But none of these places are very far apart. It’s like you end one and the other one begins. Yeah. And in between, you have little sections of gorgeous coastline with cliffs. And two of the things that we did one of which I did in spite of myself because I didn’t want to was go to the side of the light house of Point Béar
Annie Sargent 41:35
Elyse Rivin 41:38
Annie Sargent 41:42
Elyse Rivin 41:43
And the reason we went there, and this is very,
Annie Sargent 41:46
This is something you walk to?
Elyse Rivin 41:47
No, you take your car on this road, that’s a very, you drive along with. There’s a there are signs indicating it I mean, it’s a place that tourists go to all the time, but you take this very narrow road along a cliff out of once you get out of Port Vendres. And it’s follows along with cliff and you get to the end of this road. It’s a magnificent, magnificent view of the ocean of the ocean of the Mediterranean, within enormous cliffs, and there’s this lighthouse. But it’s the famous because this is where they measure the winds.
Annie Sargent 42:29
Elyse Rivin 42:30
So we went there because my husband would like to be a seagull, you see. So he thinks that wind is the most wonderful thing in the world. I could barely get out of the car. Yeah. But he did. And I watched I got back into the car, actually. And I watched all these people, tourists come and go walking and it’s a place you can walk and you can visit the lighthouse. It’s an automated lighthouse. But there are a few houses of people who actually worked for the the maritime system that that lived there. And if you follow the path to the White House, to the White House to the Lighthouse, you go to the other side. But from where I was, which was on the base side, you have a view, a spectacular view of the last bay that you get to, and the town of Banyuls is on the other side.
Annie Sargent 43:24
So you’re saying that wrong.
Elyse Rivin 43:25
I know. I never had known how to say it.
Annie Sargent 43:27
Elyse Rivin 43:29
And in between where the lighthouse is and Banyuls
Annie Sargent 43:35
Elyse Rivin 43:38
Is a huge, huge beach and several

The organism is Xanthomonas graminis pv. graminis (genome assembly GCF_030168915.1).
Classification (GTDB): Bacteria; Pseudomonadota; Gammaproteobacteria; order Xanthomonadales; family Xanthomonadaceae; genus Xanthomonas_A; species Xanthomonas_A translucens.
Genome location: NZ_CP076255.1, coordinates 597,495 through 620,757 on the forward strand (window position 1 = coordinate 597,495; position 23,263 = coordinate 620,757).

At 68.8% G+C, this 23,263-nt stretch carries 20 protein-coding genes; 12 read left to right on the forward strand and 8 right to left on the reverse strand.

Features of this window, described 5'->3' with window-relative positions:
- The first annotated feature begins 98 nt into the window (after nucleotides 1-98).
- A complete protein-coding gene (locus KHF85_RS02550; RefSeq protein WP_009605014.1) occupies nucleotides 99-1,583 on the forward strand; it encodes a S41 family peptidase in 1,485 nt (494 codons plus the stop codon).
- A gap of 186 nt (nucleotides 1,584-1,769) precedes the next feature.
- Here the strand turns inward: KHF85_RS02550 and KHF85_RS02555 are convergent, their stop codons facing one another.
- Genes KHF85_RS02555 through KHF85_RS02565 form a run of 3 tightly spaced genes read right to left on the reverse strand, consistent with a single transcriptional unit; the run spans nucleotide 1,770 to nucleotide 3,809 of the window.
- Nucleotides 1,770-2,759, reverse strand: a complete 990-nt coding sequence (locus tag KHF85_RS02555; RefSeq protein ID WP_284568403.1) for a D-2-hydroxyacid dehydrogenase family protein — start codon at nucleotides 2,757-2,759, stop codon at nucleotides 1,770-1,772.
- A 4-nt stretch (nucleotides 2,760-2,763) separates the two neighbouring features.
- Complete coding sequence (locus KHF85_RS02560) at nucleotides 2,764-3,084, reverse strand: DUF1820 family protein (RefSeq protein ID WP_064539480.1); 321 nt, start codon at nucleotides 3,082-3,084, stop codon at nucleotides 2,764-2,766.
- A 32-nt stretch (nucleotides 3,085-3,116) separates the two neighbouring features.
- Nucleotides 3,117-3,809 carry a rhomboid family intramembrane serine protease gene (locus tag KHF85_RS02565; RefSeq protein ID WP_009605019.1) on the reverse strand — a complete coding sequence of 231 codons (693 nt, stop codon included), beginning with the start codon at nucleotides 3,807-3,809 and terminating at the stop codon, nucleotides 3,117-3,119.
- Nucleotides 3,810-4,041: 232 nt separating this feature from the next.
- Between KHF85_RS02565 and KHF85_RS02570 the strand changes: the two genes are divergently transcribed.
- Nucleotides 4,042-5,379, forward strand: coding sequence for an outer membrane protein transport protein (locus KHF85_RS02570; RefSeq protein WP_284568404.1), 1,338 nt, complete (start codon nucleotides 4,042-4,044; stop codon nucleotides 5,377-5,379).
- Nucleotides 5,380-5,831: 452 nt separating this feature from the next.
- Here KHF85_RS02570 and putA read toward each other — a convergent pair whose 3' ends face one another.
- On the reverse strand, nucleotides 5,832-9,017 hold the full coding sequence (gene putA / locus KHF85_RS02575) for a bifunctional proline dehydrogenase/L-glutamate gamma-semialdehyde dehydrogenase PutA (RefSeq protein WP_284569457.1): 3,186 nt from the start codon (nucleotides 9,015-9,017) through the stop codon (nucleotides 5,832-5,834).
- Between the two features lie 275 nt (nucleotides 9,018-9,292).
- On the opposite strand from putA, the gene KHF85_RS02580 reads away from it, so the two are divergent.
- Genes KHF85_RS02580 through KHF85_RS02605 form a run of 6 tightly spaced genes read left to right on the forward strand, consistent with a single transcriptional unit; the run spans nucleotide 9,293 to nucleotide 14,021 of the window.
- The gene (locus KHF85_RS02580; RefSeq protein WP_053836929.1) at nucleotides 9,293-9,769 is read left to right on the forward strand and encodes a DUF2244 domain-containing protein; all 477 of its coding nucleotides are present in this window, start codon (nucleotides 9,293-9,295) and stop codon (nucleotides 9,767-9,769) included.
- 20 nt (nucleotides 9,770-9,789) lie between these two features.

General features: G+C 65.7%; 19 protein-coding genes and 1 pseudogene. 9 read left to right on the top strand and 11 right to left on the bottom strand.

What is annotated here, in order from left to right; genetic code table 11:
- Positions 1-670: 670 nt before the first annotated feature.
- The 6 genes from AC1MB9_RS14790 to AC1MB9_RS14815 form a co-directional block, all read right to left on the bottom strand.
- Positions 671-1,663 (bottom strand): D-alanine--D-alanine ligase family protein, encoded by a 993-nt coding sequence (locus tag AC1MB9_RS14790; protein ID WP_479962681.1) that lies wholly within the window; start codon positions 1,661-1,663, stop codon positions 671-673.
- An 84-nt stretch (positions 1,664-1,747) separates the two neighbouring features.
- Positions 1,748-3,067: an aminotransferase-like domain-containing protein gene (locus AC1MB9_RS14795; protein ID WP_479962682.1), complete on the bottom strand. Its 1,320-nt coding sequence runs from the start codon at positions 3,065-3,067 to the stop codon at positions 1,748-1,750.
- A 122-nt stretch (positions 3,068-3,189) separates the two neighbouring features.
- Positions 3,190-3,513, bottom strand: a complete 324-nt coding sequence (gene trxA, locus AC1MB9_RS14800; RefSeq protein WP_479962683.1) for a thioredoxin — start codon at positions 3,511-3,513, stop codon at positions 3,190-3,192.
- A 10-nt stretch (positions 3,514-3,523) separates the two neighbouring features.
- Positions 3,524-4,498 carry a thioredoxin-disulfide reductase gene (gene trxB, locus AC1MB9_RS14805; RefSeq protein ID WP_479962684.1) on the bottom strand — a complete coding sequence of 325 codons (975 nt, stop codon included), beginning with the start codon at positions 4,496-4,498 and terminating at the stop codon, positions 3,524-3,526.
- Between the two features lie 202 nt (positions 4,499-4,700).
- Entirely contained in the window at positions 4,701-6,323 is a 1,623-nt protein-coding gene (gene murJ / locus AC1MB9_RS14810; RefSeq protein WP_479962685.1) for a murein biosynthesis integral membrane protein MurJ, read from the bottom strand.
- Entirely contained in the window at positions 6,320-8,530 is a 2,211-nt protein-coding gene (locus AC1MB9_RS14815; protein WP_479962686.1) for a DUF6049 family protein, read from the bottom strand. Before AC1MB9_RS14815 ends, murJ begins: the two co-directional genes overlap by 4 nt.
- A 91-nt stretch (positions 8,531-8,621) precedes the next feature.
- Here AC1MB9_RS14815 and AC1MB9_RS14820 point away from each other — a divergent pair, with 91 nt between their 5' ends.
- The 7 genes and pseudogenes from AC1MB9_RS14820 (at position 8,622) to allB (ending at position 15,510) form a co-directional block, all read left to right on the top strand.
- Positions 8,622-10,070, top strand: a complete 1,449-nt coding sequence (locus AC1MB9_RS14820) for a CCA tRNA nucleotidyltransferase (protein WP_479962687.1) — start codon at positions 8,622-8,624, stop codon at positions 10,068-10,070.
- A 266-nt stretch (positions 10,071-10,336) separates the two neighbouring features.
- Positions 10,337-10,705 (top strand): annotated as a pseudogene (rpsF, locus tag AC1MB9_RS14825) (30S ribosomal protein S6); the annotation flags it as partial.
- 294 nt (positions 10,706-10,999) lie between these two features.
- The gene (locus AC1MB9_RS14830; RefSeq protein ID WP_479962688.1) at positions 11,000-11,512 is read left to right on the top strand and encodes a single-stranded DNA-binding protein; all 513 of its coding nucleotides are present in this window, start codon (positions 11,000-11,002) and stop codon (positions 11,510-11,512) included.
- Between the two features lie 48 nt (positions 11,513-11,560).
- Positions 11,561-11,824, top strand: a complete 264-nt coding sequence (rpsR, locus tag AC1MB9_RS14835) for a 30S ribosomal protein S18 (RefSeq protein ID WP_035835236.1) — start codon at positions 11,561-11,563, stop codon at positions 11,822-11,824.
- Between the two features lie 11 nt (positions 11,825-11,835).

Annie Sargent 43:43
Sandy beach, right?
Elyse Rivin 43:44
Sandy beach and some very, very well. How do you say balisé English? I don’t even know anymore. well taken care of coastal walks.
Elyse Rivin 43:56
Right. So there’s a whole series of coastal paths.
Annie Sargent 43:58
So well maintained paths.
Elyse Rivin 44:01
So while he was trying to be a seagull, seeing if he’s seeing his arms would float him out above above the rocks, I was appreciating the view and took a bunch of pictures actually on the other side from inside the car from inside the car and from standing on the other side of the car away from the wind.
Elyse Rivin 44:21
And then we continued south, and what we did was we stopped at a place that I never heard of before. And this is a place called Le site de l’anse de Paulille. I think it’s Paulilles but I
Annie Sargent 44:37
So spell it
Unknown Speaker 44:37
Annie Sargent 44:46
yeah, it could be either one. I’m not sure.
Elyse Rivin 44:48
And we’d have to ask a local.
Elyse Rivin 44:49
I have to ask. I really have to ask. I didn’t I actually went on Wikipedia again to to confirm it, but I didn’t look for the pronunciation. I had never heard of this place. But my husband had. And sure enough, there are the signs because it has been a nature preserve since the year 2008. And it’s on the side of what was the Nobel dynamite factory.
Annie Sargent 45:12
Elyse Rivin 45:15
And so this is what’s fascinating about it is that there are vestiges actually of the factory that have been turned into a museum. There are two, two trails that you can walk the cliffs that are it’s absolutely gorgeous stuff. It’s not very long to do. There’s a huge parking area. But the site itself which is behind this magnificent Beach has been turned into a park so it’s very green and very well taken care of. And in the height of the season, there are places where you can get something a snack, the thing was closed because it’s none most of the things they are not open on the weekends.
Elyse Rivin 45:54
But the beach is gorgeous. The path to do hike on are absolutely magnificent and they take you up Little bit on the cliffs, and you get a view over the bay and over the sea, which is absolutely magnificent. And it turns out that it’s because the factory, which was there until 1984 move from seven from 1870 till 1984. It was the Nobel factory in France, which I didn’t know. That’s where they produced all of the dynamite. It’s been turned into a national park.
Annie Sargent 46:32
Do you know why they put it there like did they have
Elyse Rivin 46:36
Because of the, at the time it was built, it was there was nothing around. So they didn’t have to worry about the explosives endangering anything in terms of city or habitation and because of the water. I see because they were using water for the process. I think they were using water for the process and they were also I think using the water for cooling.
Annie Sargent 47:01
Yeah, I have no idea how you make dynamite.
Elyse Rivin 47:03
I have no idea how you make it either. But
Annie Sargent 47:05
So did you go into the museum?
Elyse Rivin 47:08
No, it was closed. Okay, it was closed it there, there are certain things that are only open in the height of the season. And then there are other things that were simply we were there on a Sunday. I don’t know if there was a particular reason that particular that day it was closed. But what was interesting was that it’s really the whole The site is gorgeous, huh? It’s absolutely beautiful.
Annie Sargent 47:30
You get to see the factory from the outside?
Elyse Rivin 47:33